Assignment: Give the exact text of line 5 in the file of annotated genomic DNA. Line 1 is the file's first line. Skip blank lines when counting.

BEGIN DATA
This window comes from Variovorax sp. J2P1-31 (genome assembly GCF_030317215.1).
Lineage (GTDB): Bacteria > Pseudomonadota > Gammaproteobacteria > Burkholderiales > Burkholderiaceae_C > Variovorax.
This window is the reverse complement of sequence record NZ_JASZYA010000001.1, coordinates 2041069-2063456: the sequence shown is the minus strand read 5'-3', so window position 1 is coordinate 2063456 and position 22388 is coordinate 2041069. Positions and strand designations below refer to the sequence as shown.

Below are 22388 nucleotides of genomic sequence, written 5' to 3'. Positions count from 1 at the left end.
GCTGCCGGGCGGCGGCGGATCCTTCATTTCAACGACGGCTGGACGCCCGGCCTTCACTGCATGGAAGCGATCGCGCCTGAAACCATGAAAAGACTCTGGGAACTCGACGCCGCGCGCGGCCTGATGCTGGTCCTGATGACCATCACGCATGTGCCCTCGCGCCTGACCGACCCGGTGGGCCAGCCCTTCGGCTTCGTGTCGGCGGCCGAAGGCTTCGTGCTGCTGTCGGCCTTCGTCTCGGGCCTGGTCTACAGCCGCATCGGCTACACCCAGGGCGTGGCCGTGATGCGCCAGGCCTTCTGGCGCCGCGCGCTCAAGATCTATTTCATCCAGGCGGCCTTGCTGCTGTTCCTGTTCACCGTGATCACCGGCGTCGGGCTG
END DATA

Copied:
GCTGCCGGGCGGCGGCGGATCCTTCATTTCAACGACGGCTGGACGCCCGGCCTTCACTGCATGGAAGCGATCGCGCCTGAAACCATGAAAAGACTCTGGGAACTCGACGCCGCGCGCGGCCTGATGCTGGTCCTGATGACCATCACGCATGTGCCCTCGCGCCTGACCGACCCGGTGGGCCAGCCCTTCGGCTTCGTGTCGGCGGCCGAAGGCTTCGTGCTGCTGTCGGCCTTCGTCTCGGGCCTGGTCTACAGCCGCATCGGCTACACCCAGGGCGTGGCCGTGATGCGCCAGGCCTTCTGGCGCCGCGCGCTCAAGATCTATTTCATCCAGGCGGCCTTGCTGCTGTTCCTGTTCACCGTGATCACCGGCGTCGGGCTG